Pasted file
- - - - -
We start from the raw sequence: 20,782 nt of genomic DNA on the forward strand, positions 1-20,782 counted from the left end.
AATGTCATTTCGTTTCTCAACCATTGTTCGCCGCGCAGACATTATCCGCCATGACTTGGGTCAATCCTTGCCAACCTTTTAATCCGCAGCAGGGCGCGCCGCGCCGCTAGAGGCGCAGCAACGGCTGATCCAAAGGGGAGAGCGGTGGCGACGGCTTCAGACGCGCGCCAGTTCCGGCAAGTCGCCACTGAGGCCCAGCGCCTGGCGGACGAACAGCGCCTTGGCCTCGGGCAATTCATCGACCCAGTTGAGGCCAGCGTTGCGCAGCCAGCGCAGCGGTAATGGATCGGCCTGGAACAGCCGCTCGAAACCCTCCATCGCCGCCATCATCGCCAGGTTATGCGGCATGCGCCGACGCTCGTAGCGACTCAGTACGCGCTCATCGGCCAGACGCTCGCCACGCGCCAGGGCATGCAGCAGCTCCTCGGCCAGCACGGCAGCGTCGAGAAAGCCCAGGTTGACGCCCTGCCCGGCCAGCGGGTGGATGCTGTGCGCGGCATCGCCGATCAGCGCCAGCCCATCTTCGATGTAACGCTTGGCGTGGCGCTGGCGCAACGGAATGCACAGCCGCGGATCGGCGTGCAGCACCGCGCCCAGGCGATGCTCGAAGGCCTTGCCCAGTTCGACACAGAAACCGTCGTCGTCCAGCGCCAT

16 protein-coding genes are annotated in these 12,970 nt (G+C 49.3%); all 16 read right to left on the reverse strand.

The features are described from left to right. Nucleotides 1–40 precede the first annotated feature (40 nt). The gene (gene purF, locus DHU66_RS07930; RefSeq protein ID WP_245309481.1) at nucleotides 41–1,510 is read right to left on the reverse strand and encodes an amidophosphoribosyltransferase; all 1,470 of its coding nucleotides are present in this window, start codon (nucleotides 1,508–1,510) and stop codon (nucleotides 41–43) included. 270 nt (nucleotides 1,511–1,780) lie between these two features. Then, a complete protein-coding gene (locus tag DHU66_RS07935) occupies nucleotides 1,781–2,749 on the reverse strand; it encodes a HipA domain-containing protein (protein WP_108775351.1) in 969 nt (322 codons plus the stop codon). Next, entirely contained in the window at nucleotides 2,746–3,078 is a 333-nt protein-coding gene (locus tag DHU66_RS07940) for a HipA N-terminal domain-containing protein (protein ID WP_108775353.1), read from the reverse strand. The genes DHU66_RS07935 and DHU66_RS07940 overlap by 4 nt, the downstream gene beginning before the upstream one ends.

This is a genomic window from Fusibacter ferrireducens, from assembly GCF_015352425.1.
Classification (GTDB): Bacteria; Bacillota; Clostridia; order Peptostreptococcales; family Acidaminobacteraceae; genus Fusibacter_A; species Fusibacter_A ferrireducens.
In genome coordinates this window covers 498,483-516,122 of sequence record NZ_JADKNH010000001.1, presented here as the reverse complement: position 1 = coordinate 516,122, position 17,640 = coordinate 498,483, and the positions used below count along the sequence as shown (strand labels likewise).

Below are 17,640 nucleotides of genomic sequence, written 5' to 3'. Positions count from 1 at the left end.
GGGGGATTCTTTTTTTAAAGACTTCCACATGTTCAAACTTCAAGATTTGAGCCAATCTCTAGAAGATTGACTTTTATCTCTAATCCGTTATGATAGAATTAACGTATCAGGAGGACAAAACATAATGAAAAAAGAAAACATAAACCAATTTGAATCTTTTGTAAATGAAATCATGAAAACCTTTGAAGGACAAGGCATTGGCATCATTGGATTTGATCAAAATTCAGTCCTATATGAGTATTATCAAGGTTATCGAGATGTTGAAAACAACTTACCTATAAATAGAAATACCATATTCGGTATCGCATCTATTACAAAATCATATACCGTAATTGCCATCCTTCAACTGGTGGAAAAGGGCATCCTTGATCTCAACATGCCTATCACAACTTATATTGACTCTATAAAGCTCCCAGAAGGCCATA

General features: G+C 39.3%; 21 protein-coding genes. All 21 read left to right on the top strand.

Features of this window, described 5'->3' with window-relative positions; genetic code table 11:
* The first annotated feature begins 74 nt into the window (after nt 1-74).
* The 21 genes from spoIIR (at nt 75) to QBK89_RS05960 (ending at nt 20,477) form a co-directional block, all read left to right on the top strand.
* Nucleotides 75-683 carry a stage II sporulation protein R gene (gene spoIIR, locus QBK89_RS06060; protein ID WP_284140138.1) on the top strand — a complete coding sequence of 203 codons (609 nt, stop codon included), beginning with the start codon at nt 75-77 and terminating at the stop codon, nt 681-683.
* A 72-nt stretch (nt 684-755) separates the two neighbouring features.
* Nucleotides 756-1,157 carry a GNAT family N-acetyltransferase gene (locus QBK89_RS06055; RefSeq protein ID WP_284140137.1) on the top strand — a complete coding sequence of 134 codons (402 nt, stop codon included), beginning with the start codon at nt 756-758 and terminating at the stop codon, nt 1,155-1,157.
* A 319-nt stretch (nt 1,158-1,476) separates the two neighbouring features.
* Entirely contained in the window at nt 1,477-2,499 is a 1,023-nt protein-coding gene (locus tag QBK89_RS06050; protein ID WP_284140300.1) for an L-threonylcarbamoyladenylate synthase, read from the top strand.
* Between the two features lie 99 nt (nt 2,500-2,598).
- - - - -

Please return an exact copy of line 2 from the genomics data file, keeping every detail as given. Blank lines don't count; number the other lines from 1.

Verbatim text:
AATGTCATTTCGTTTCTCAACCATTGTTCGCCGCGCAGACATTATCCGCCATGACTTGGGTCAATCCTTGCCAACCTTTTAATCCGCAGCAGGGCGCGCCGCGCCGCTAGAGGCGCAGCAACGGCTGATCCAAAGGGGAGAGCGGTGGCGACGGCTTCAGACGCGCGCCAGTTCCGGCAAGTCGCCACTGAGGCCCAGCGCCTGGCGGACGAACAGCGCCTTGGCCTCGGGCAATTCATCGACCCAGTTGAGGCCAGCGTTGCGCAGCCAGCGCAGCGGTAATGGATCGGCCTGGAACAGCCGCTCGAAACCCTCCATCGCCGCCATCATCGCCAGGTTATGCGGCATGCGCCGACGCTCGTAGCGACTCAGTACGCGCTCATCGGCCAGACGCTCGCCACGCGCCAGGGCATGCAGCAGCTCCTCGGCCAGCACGGCAGCGTCGAGAAAGCCCAGGTTGACGCCCTGCCCGGCCAGCGGGTGGATGCTGTGCGCGGCATCGCCGATCAGCGCCAGCCCATCTTCGATGTAACGCTTGGCGTGGCGCTGGCGCAACGGAATGCACAGCCGCGGATCGGCGTGCAGCACCGCGCCCAGGCGATGCTCGAAGGCCTTGCCCAGTTCGACACAGAAACCGTCGTCGTCCAGCGCCAT